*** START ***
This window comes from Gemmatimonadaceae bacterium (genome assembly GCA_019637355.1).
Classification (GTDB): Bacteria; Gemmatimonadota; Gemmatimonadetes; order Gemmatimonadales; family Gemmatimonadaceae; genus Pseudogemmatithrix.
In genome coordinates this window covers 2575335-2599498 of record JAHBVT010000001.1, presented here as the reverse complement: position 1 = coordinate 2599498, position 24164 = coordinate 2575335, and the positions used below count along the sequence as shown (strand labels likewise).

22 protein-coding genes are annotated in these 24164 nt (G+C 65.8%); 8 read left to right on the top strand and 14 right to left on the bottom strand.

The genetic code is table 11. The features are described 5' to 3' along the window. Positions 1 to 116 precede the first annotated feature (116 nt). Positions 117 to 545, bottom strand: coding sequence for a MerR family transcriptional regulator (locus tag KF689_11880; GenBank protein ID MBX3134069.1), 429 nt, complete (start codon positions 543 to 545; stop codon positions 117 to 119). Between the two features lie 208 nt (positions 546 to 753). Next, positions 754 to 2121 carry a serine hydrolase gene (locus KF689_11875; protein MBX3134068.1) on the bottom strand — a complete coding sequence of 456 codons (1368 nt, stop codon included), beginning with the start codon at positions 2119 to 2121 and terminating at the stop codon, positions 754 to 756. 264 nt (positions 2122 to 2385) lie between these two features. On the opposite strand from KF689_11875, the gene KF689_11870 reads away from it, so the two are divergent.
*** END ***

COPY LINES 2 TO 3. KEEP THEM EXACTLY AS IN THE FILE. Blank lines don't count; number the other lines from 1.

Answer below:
Classification (GTDB): Bacteria; Gemmatimonadota; Gemmatimonadetes; order Gemmatimonadales; family Gemmatimonadaceae; genus Pseudogemmatithrix.
In genome coordinates this window covers 2575335-2599498 of record JAHBVT010000001.1, presented here as the reverse complement: position 1 = coordinate 2599498, position 24164 = coordinate 2575335, and the positions used below count along the sequence as shown (strand labels likewise).